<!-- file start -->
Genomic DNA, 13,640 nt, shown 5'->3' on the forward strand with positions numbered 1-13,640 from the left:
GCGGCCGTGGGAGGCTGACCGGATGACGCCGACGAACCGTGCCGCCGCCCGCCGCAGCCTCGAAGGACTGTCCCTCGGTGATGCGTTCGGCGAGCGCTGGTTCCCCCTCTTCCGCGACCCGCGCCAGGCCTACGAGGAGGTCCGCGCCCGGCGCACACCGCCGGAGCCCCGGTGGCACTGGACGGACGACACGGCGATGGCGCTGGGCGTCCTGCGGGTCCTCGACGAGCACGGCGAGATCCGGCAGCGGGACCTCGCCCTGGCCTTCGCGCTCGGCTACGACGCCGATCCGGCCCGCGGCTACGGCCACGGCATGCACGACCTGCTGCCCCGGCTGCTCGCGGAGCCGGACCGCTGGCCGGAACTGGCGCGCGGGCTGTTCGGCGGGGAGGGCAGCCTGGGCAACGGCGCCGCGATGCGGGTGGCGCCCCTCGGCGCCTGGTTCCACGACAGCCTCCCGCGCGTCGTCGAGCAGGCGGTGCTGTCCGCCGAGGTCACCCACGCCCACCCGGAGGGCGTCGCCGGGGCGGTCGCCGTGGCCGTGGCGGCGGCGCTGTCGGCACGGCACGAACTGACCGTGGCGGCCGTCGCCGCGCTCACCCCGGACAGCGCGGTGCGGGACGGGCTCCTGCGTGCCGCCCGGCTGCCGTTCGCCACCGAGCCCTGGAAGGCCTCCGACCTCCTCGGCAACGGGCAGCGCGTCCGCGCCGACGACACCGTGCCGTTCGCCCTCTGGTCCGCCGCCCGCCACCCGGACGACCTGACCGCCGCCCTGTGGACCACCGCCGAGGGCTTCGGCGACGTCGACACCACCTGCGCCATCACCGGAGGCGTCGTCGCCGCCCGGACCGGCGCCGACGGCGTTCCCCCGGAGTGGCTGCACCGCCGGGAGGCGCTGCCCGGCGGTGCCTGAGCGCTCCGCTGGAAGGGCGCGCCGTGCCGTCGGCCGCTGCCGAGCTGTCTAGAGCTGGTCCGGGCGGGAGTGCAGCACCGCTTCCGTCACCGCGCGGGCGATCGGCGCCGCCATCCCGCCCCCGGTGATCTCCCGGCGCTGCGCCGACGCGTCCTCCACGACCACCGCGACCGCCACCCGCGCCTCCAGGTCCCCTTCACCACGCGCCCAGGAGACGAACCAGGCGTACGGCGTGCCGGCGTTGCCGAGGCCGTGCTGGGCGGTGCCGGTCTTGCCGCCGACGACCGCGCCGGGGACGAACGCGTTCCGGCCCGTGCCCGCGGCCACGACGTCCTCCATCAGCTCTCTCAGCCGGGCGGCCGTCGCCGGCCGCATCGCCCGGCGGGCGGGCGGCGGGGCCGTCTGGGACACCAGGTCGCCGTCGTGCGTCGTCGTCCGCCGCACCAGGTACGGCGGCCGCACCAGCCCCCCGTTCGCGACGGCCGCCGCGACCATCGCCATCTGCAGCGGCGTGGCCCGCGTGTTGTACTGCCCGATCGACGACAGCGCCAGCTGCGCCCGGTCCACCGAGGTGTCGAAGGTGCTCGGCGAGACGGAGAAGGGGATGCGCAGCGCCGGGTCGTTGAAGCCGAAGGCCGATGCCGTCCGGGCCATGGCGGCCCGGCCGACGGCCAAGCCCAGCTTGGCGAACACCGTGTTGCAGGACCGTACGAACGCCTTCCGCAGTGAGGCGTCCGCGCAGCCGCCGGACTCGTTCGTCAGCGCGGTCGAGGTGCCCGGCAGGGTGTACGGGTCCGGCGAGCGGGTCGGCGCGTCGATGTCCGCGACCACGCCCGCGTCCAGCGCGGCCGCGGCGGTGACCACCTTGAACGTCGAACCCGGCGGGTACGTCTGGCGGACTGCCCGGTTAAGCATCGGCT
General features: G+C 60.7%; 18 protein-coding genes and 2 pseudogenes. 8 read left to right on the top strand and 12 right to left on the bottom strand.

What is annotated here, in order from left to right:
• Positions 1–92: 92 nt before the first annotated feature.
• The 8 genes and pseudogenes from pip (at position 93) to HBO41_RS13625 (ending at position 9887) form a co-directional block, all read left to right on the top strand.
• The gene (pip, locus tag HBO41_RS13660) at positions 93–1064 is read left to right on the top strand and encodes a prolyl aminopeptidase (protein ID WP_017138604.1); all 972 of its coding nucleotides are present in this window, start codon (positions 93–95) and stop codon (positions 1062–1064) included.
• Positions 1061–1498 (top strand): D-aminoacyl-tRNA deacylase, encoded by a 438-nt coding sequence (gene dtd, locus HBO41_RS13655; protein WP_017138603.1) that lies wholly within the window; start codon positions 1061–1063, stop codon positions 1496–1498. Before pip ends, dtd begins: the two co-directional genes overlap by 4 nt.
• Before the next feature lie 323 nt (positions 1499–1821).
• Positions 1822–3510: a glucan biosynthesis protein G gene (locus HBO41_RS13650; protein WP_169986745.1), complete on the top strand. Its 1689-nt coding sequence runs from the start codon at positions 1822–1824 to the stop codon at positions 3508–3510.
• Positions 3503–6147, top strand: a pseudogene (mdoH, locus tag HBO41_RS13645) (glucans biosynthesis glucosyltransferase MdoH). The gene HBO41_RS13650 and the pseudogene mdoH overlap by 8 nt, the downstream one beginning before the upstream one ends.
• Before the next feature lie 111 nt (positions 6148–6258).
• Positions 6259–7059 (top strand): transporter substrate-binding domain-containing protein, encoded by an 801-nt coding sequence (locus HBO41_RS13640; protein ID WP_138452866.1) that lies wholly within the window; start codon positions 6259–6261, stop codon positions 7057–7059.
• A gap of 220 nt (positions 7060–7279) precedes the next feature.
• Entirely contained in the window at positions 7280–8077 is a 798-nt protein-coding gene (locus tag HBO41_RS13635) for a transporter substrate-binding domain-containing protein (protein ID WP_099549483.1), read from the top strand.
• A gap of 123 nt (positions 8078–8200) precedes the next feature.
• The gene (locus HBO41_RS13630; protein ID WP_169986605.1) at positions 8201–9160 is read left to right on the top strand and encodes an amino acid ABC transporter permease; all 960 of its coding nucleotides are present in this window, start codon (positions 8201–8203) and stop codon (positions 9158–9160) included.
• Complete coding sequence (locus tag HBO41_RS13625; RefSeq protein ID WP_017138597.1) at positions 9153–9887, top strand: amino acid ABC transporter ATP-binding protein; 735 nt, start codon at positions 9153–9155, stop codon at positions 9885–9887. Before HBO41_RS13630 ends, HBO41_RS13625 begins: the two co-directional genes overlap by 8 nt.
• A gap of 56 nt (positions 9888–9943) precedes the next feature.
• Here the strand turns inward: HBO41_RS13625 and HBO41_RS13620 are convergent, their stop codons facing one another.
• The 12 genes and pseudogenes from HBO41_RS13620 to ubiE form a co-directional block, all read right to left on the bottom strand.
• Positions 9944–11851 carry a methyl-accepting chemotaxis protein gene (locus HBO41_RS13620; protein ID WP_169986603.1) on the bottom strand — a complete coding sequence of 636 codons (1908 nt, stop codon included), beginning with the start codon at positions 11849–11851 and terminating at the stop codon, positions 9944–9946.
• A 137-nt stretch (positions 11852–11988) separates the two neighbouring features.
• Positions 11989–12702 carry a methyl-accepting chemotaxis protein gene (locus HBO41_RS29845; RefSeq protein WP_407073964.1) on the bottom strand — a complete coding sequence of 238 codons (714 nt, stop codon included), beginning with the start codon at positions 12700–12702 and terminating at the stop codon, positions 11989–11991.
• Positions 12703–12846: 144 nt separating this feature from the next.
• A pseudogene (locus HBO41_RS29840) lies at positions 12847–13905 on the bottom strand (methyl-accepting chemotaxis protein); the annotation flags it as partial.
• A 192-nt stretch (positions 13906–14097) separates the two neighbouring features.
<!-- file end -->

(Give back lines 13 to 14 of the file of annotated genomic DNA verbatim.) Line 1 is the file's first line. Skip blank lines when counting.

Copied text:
• Positions 6259–7059 (top strand): transporter substrate-binding domain-containing protein, encoded by an 801-nt coding sequence (locus HBO41_RS13640; protein ID WP_138452866.1) that lies wholly within the window; start codon positions 6259–6261, stop codon positions 7057–7059.
• A gap of 220 nt (positions 7060–7279) precedes the next feature.